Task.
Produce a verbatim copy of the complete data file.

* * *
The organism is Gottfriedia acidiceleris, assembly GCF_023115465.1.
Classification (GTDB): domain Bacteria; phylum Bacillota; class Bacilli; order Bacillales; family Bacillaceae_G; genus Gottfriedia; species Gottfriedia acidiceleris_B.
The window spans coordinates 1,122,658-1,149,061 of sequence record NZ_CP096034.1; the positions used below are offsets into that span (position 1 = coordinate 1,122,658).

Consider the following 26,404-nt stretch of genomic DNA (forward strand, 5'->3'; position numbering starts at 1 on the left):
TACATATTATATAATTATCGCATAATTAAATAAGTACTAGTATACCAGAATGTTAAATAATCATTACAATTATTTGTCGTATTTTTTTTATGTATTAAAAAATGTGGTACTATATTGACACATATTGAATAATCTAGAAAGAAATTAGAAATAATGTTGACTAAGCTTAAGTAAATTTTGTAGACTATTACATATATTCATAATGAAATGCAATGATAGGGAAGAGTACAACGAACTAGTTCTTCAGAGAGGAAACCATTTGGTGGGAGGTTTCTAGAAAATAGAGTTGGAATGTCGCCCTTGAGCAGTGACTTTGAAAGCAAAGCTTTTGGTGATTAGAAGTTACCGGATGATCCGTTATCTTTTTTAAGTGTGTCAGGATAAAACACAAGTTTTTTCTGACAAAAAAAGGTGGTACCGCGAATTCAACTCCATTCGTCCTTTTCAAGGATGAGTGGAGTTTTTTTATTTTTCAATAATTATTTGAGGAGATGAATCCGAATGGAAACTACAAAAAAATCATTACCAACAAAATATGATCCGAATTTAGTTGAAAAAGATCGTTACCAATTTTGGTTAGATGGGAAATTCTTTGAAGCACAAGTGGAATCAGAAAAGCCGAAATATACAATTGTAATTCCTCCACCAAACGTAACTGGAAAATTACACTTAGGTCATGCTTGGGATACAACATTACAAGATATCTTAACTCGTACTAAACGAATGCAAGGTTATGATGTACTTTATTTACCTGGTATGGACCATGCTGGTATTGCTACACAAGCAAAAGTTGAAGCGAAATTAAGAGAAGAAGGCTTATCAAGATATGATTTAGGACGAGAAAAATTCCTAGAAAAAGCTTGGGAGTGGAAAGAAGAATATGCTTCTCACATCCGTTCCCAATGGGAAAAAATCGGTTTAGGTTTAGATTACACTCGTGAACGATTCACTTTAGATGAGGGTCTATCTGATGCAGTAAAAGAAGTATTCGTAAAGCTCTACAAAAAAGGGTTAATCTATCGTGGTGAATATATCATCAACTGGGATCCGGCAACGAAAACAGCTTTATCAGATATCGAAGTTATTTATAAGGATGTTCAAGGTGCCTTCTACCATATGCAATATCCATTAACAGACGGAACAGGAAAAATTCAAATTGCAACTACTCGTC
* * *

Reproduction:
The organism is Gottfriedia acidiceleris, assembly GCF_023115465.1.
Classification (GTDB): domain Bacteria; phylum Bacillota; class Bacilli; order Bacillales; family Bacillaceae_G; genus Gottfriedia; species Gottfriedia acidiceleris_B.
The window spans coordinates 1,122,658-1,149,061 of sequence record NZ_CP096034.1; the positions used below are offsets into that span (position 1 = coordinate 1,122,658).

Consider the following 26,404-nt stretch of genomic DNA (forward strand, 5'->3'; position numbering starts at 1 on the left):
TACATATTATATAATTATCGCATAATTAAATAAGTACTAGTATACCAGAATGTTAAATAATCATTACAATTATTTGTCGTATTTTTTTTATGTATTAAAAAATGTGGTACTATATTGACACATATTGAATAATCTAGAAAGAAATTAGAAATAATGTTGACTAAGCTTAAGTAAATTTTGTAGACTATTACATATATTCATAATGAAATGCAATGATAGGGAAGAGTACAACGAACTAGTTCTTCAGAGAGGAAACCATTTGGTGGGAGGTTTCTAGAAAATAGAGTTGGAATGTCGCCCTTGAGCAGTGACTTTGAAAGCAAAGCTTTTGGTGATTAGAAGTTACCGGATGATCCGTTATCTTTTTTAAGTGTGTCAGGATAAAACACAAGTTTTTTCTGACAAAAAAAGGTGGTACCGCGAATTCAACTCCATTCGTCCTTTTCAAGGATGAGTGGAGTTTTTTTATTTTTCAATAATTATTTGAGGAGATGAATCCGAATGGAAACTACAAAAAAATCATTACCAACAAAATATGATCCGAATTTAGTTGAAAAAGATCGTTACCAATTTTGGTTAGATGGGAAATTCTTTGAAGCACAAGTGGAATCAGAAAAGCCGAAATATACAATTGTAATTCCTCCACCAAACGTAACTGGAAAATTACACTTAGGTCATGCTTGGGATACAACATTACAAGATATCTTAACTCGTACTAAACGAATGCAAGGTTATGATGTACTTTATTTACCTGGTATGGACCATGCTGGTATTGCTACACAAGCAAAAGTTGAAGCGAAATTAAGAGAAGAAGGCTTATCAAGATATGATTTAGGACGAGAAAAATTCCTAGAAAAAGCTTGGGAGTGGAAAGAAGAATATGCTTCTCACATCCGTTCCCAATGGGAAAAAATCGGTTTAGGTTTAGATTACACTCGTGAACGATTCACTTTAGATGAGGGTCTATCTGATGCAGTAAAAGAAGTATTCGTAAAGCTCTACAAAAAAGGGTTAATCTATCGTGGTGAATATATCATCAACTGGGATCCGGCAACGAAAACAGCTTTATCAGATATCGAAGTTATTTATAAGGATGTTCAAGGTGCCTTCTACCATATGCAATATCCATTAACAGACGGAACAGGAAAAATTCAAATTGCAACTACTCGTC